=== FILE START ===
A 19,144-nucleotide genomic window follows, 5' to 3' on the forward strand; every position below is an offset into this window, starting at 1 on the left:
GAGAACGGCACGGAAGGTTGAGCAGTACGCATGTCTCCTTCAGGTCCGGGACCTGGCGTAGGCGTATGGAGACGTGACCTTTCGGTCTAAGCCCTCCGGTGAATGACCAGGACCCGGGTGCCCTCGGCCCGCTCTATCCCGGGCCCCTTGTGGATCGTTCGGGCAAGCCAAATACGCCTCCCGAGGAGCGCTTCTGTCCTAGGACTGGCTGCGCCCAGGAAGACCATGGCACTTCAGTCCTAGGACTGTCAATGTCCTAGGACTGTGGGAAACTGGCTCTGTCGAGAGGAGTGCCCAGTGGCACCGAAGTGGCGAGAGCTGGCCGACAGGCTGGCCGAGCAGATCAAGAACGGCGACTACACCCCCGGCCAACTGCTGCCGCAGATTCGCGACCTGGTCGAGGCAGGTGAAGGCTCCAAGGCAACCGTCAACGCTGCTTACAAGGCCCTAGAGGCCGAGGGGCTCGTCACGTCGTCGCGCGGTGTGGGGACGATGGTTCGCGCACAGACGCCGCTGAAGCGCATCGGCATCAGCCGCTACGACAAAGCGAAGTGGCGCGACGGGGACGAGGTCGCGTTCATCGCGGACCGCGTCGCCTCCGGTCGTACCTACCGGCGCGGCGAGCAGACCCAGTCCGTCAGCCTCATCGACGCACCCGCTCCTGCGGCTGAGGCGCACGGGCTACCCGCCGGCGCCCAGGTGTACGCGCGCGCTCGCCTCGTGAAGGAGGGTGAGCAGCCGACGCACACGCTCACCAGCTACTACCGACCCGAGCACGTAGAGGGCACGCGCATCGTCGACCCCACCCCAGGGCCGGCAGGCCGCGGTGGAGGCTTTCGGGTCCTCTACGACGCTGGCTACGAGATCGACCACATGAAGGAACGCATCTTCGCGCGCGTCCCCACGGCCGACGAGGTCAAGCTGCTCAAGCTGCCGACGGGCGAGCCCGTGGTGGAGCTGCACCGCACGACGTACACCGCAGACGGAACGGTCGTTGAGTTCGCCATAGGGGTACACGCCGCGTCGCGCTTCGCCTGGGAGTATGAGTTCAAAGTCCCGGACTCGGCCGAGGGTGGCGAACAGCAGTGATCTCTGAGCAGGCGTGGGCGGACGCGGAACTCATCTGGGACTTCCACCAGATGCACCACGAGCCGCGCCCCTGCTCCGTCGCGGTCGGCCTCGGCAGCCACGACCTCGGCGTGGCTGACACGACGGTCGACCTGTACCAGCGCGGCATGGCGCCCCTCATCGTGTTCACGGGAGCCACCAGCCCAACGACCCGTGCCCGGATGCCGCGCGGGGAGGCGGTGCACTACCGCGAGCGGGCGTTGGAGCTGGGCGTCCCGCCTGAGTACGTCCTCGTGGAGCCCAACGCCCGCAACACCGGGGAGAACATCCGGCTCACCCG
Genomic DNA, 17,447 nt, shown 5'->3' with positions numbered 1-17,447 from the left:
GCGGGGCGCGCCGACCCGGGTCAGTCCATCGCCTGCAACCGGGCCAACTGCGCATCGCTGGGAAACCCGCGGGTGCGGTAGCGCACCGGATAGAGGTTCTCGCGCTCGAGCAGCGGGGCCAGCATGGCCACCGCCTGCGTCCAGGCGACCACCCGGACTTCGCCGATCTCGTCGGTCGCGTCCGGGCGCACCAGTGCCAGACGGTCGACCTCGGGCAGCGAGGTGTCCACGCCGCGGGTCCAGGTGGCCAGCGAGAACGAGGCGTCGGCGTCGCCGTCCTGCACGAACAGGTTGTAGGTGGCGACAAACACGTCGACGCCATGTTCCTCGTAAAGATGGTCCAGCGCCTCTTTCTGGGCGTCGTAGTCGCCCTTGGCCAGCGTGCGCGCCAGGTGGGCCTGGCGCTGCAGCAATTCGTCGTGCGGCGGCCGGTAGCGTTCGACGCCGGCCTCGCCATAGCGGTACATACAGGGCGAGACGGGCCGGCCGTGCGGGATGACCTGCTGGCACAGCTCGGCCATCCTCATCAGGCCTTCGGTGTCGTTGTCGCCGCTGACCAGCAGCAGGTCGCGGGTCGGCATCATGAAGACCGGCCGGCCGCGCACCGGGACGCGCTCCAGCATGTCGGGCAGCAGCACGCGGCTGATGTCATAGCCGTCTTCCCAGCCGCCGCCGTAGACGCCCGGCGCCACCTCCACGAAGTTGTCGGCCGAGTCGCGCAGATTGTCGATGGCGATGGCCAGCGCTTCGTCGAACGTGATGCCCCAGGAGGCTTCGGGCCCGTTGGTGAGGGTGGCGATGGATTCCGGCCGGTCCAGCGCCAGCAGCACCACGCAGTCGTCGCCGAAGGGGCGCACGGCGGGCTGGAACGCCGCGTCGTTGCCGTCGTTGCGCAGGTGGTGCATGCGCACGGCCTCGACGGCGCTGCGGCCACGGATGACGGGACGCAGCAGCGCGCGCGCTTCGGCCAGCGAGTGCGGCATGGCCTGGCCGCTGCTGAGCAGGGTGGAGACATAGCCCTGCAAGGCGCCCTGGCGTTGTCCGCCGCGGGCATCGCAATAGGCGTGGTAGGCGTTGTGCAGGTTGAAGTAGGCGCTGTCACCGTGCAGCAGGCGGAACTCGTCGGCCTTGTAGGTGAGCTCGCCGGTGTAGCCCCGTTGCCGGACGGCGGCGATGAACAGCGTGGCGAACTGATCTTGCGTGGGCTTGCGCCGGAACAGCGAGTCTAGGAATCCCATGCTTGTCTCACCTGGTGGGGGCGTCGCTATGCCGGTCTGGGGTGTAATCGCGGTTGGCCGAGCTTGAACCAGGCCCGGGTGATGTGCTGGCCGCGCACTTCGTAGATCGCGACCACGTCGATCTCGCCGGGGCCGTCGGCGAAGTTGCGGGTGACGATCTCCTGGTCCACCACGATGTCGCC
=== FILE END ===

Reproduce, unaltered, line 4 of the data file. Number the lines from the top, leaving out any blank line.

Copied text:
GCGGGGCGCGCCGACCCGGGTCAGTCCATCGCCTGCAACCGGGCCAACTGCGCATCGCTGGGAAACCCGCGGGTGCGGTAGCGCACCGGATAGAGGTTCTCGCGCTCGAGCAGCGGGGCCAGCATGGCCACCGCCTGCGTCCAGGCGACCACCCGGACTTCGCCGATCTCGTCGGTCGCGTCCGGGCGCACCAGTGCCAGACGGTCGACCTCGGGCAGCGAGGTGTCCACGCCGCGGGTCCAGGTGGCCAGCGAGAACGAGGCGTCGGCGTCGCCGTCCTGCACGAACAGGTTGTAGGTGGCGACAAACACGTCGACGCCATGTTCCTCGTAAAGATGGTCCAGCGCCTCTTTCTGGGCGTCGTAGTCGCCCTTGGCCAGCGTGCGCGCCAGGTGGGCCTGGCGCTGCAGCAATTCGTCGTGCGGCGGCCGGTAGCGTTCGACGCCGGCCTCGCCATAGCGGTACATACAGGGCGAGACGGGCCGGCCGTGCGGGATGACCTGCTGGCACAGCTCGGCCATCCTCATCAGGCCTTCGGTGTCGTTGTCGCCGCTGACCAGCAGCAGGTCGCGGGTCGGCATCATGAAGACCGGCCGGCCGCGCACCGGGACGCGCTCCAGCATGTCGGGCAGCAGCACGCGGCTGATGTCATAGCCGTCTTCCCAGCCGCCGCCGTAGACGCCCGGCGCCACCTCCACGAAGTTGTCGGCCGAGTCGCGCAGATTGTCGATGGCGATGGCCAGCGCTTCGTCGAACGTGATGCCCCAGGAGGCTTCGGGCCCGTTGGTGAGGGTGGCGATGGATTCCGGCCGGTCCAGCGCCAGCAGCACCACGCAGTCGTCGCCGAAGGGGCGCACGGCGGGCTGGAACGCCGCGTCGTTGCCGTCGTTGCGCAGGTGGTGCATGCGCACGGCCTCGACGGCGCTGCGGCCACGGATGACGGGACGCAGCAGCGCGCGCGCTTCGGCCAGCGAGTGCGGCATGGCCTGGCCGCTGCTGAGCAGGGTGGAGACATAGCCCTGCAAGGCGCCCTGGCGTTGTCCGCCGCGGGCATCGCAATAGGCGTGGTAGGCGTTGTGCAGGTTGAAGTAGGCGCTGTCACCGTGCAGCAGGCGGAACTCGTCGGCCTTGTAGGTGAGCTCGCCGGTGTAGCCCCGTTGCCGGACGGCGGCGATGAACAGCGTGGCGAACTGATCTTGCGTGGGCTTGCGCCGGAACAGCGAGTCTAGGAATCCCATGCTTGTCTCACCTGGTGGGGGCGTCGCTATGCCGGTCTGGGGTGTAATCGCGGTTGGCCGAGCTTGAACCAGGCCCGGGTGATGTGCTGGCCGCGCACTTCGTAGATCGCGACCACGTCGATCTCGCCGGGGCCGTCGGCGAAGTTGCGGGTGACGATCTCCTGGTCCACCACGATGTCGCC